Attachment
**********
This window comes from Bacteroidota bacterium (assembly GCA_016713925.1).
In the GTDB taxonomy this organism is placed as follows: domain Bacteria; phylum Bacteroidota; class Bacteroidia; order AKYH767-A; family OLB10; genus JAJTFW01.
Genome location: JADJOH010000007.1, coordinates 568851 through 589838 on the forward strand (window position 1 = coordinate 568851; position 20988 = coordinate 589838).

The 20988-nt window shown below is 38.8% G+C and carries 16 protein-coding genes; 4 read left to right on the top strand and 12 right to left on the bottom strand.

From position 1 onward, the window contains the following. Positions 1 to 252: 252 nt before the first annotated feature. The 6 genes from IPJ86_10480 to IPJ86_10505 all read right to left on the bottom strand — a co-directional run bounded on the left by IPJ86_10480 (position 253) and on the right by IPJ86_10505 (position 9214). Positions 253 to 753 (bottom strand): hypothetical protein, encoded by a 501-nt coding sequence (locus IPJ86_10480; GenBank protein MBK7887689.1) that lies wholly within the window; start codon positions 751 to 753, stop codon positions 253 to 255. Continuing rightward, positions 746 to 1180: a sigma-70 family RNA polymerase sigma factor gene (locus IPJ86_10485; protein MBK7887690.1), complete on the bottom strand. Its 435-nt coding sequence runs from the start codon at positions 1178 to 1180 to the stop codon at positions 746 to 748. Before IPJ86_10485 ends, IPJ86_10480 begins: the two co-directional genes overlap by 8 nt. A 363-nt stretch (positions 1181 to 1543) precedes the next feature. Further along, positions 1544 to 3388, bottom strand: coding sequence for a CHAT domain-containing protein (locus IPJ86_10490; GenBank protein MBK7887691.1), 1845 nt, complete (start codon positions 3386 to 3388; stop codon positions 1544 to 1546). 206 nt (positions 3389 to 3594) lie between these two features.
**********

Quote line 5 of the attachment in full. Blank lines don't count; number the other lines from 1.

From position 1 onward, the window contains the following. Positions 1 to 252: 252 nt before the first annotated feature. The 6 genes from IPJ86_10480 to IPJ86_10505 all read right to left on the bottom strand — a co-directional run bounded on the left by IPJ86_10480 (position 253) and on the right by IPJ86_10505 (position 9214). Positions 253 to 753 (bottom strand): hypothetical protein, encoded by a 501-nt coding sequence (locus IPJ86_10480; GenBank protein MBK7887689.1) that lies wholly within the window; start codon positions 751 to 753, stop codon positions 253 to 255. Continuing rightward, positions 746 to 1180: a sigma-70 family RNA polymerase sigma factor gene (locus IPJ86_10485; protein MBK7887690.1), complete on the bottom strand. Its 435-nt coding sequence runs from the start codon at positions 1178 to 1180 to the stop codon at positions 746 to 748. Before IPJ86_10485 ends, IPJ86_10480 begins: the two co-directional genes overlap by 8 nt. A 363-nt stretch (positions 1181 to 1543) precedes the next feature. Further along, positions 1544 to 3388, bottom strand: coding sequence for a CHAT domain-containing protein (locus IPJ86_10490; GenBank protein MBK7887691.1), 1845 nt, complete (start codon positions 3386 to 3388; stop codon positions 1544 to 1546). 206 nt (positions 3389 to 3594) lie between these two features.